NORWALK – Hundreds gathered at Excelsior High School on Saturday for the 4th Annual Holi Festival of Colors Los Angeles.
The event took place from 11 a.m. to 4 p.m.
Festival attendees were treated to various performances by dancers and musical acts alike, as well as multiple food and merchandise vendors.
The festival was held in celebration of the ancient Hindu religious festival Holi. Traditionally, Holi is celebrated in regions of the world with rich Hindu and Indian ties and populations, such as India and Nepal.
Festival Coordinator Charu Das described Saturday’s festival transcending nationality, race or gender.
“We’re presenting it in a spiritual way so that it addresses itself not just to the body, or the country or the culture from which it took birth, but it addresses itself to the living force – the soul within you,” said Das. “So it’s unique and it has a much broader appeal than an ethnic event.”
The festival was highlighted each hour with a “color throw,” where attendees would huddle together and throw colored powder up into the air, often times resulting in each individual being covered from head to toe in muddled shades of greens, blues, oranges, and pinks.
Das explained that each color was representative of individuality within diversity.
“The colors are to indicate that while we’re all one spiritually, we’re also different. There are no two of us that are alike,” said Das. “Every one of us is created with unique talents and abilities, and we’re meant to make our mark, make a difference, and leave the world better than when we came.”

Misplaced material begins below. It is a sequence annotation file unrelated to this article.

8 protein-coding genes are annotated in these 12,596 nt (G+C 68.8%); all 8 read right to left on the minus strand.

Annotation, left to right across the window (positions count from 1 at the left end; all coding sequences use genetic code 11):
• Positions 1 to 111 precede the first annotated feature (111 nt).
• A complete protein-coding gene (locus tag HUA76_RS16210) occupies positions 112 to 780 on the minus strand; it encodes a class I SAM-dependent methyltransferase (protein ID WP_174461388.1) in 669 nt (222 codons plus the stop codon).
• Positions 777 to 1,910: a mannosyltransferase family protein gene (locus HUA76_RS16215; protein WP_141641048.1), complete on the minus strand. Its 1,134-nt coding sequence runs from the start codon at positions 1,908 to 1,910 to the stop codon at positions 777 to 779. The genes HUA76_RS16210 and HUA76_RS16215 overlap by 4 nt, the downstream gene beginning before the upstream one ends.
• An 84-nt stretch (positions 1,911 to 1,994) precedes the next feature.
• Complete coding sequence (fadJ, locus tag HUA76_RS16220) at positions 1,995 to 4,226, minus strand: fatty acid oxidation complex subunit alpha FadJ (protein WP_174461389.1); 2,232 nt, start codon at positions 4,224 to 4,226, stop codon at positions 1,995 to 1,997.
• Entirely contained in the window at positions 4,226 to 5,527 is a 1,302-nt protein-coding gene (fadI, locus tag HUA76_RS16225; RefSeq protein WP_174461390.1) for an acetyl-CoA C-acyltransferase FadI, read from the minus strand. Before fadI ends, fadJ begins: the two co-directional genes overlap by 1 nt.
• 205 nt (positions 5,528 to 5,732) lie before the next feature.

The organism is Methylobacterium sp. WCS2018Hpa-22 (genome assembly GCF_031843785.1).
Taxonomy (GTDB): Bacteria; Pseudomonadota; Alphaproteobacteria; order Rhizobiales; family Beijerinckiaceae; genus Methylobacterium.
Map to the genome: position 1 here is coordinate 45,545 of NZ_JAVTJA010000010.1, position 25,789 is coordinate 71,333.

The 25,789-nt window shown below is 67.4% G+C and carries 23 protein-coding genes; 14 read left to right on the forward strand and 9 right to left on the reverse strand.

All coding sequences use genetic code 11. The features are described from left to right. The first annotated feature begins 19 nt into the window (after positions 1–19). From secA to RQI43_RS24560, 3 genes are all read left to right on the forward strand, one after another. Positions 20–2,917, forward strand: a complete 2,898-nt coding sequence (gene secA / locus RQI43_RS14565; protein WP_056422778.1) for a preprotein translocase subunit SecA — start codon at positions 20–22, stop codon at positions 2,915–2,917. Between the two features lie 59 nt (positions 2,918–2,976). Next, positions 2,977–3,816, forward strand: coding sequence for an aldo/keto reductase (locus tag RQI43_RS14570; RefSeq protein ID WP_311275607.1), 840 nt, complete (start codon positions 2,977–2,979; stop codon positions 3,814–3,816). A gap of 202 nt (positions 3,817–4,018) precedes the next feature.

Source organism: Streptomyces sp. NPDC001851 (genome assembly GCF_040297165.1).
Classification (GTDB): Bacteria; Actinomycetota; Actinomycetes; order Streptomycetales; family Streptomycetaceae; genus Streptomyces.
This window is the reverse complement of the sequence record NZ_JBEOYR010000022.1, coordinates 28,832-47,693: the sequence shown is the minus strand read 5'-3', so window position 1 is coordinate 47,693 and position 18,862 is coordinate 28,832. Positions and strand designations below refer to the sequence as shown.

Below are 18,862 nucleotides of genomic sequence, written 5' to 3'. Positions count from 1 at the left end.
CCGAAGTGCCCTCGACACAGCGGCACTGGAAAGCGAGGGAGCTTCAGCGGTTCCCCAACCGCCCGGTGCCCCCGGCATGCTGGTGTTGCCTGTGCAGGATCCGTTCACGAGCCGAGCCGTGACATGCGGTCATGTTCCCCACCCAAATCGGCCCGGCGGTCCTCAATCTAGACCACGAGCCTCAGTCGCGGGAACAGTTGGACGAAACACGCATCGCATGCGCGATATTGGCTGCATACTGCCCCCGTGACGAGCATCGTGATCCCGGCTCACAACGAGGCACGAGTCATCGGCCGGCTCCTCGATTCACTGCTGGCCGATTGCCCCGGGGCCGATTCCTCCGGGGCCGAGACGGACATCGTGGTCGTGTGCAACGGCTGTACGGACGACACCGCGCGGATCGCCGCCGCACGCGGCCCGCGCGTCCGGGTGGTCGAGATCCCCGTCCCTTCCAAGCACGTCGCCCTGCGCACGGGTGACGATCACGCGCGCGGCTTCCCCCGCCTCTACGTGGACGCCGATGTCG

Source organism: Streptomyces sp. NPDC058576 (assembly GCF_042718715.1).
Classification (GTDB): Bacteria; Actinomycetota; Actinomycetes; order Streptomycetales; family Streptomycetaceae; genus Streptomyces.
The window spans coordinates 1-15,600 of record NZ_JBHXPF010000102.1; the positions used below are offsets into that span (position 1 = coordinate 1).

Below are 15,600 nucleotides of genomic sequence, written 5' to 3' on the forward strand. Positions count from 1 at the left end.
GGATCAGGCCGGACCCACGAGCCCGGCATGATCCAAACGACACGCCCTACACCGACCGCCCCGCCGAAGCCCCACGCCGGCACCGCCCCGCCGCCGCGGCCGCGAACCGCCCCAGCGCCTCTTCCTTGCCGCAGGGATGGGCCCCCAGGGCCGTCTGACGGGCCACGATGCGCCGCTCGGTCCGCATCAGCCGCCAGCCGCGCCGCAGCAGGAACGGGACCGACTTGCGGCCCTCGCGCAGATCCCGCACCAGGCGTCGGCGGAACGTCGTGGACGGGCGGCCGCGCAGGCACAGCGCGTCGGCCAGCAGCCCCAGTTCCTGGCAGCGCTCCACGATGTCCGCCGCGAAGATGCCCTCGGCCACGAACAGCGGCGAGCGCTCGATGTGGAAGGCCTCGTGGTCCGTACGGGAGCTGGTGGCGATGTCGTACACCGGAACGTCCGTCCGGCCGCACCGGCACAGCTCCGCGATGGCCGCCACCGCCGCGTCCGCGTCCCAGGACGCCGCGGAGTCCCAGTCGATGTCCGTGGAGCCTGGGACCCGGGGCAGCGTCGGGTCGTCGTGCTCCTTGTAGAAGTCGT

Many of the festival’s performing acts also shared in the spiritual vibe.
The Luminaries, based out of Los Angeles, described themselves as a “conscious hip hop group.”
“We’re not Christian devotees,” said J Brave of the Luminaries. “But our music is very positive, conscious, and high vibe.”
“Hip Hop has many traditions, and we come from the tradition that really wants to raise awareness, speak positive and create the future,” added Daniel Konscious Krieger, also of the Luminaries. “Such as similar to mantra. [In] Mantra…each chant has its own meaning and you chant it with a purpose. So we make sure that our music has a purpose, and that’s to uplift and to raise consciousness, which is in contrast to rap music you may hear on the radio…”
This was the fourth year that the event was held in Los Angeles, however the event has been held in Utah for 15 years, where the event sees 50,000 people over two days.